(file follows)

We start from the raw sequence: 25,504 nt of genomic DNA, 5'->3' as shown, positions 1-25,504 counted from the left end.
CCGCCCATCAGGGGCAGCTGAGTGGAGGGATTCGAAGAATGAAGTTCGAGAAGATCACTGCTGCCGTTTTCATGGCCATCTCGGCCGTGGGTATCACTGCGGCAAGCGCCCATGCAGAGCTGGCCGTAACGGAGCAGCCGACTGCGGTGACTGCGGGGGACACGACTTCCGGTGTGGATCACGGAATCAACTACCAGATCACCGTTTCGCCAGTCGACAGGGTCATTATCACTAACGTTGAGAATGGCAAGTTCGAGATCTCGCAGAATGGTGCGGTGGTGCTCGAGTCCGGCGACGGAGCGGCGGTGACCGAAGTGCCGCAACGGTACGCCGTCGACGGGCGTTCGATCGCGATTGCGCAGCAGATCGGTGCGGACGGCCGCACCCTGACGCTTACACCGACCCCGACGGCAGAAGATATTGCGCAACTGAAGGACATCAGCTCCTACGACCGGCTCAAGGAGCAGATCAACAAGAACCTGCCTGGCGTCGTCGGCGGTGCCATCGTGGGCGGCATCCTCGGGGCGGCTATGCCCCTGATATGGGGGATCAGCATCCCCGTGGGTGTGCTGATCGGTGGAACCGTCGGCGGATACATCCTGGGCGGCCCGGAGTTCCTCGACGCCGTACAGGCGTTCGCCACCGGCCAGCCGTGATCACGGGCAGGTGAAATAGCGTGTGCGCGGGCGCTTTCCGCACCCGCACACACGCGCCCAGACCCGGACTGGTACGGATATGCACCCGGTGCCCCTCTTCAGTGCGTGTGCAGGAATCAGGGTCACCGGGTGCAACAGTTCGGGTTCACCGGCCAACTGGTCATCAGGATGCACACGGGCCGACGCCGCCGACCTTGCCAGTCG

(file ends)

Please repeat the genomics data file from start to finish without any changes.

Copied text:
We start from the raw sequence: 25,504 nt of genomic DNA, 5'->3' as shown, positions 1-25,504 counted from the left end.
CCGCCCATCAGGGGCAGCTGAGTGGAGGGATTCGAAGAATGAAGTTCGAGAAGATCACTGCTGCCGTTTTCATGGCCATCTCGGCCGTGGGTATCACTGCGGCAAGCGCCCATGCAGAGCTGGCCGTAACGGAGCAGCCGACTGCGGTGACTGCGGGGGACACGACTTCCGGTGTGGATCACGGAATCAACTACCAGATCACCGTTTCGCCAGTCGACAGGGTCATTATCACTAACGTTGAGAATGGCAAGTTCGAGATCTCGCAGAATGGTGCGGTGGTGCTCGAGTCCGGCGACGGAGCGGCGGTGACCGAAGTGCCGCAACGGTACGCCGTCGACGGGCGTTCGATCGCGATTGCGCAGCAGATCGGTGCGGACGGCCGCACCCTGACGCTTACACCGACCCCGACGGCAGAAGATATTGCGCAACTGAAGGACATCAGCTCCTACGACCGGCTCAAGGAGCAGATCAACAAGAACCTGCCTGGCGTCGTCGGCGGTGCCATCGTGGGCGGCATCCTCGGGGCGGCTATGCCCCTGATATGGGGGATCAGCATCCCCGTGGGTGTGCTGATCGGTGGAACCGTCGGCGGATACATCCTGGGCGGCCCGGAGTTCCTCGACGCCGTACAGGCGTTCGCCACCGGCCAGCCGTGATCACGGGCAGGTGAAATAGCGTGTGCGCGGGCGCTTTCCGCACCCGCACACACGCGCCCAGACCCGGACTGGTACGGATATGCACCCGGTGCCCCTCTTCAGTGCGTGTGCAGGAATCAGGGTCACCGGGTGCAACAGTTCGGGTTCACCGGCCAACTGGTCATCAGGATGCACACGGGCCGACGCCGCCGACCTTGCCAGTCG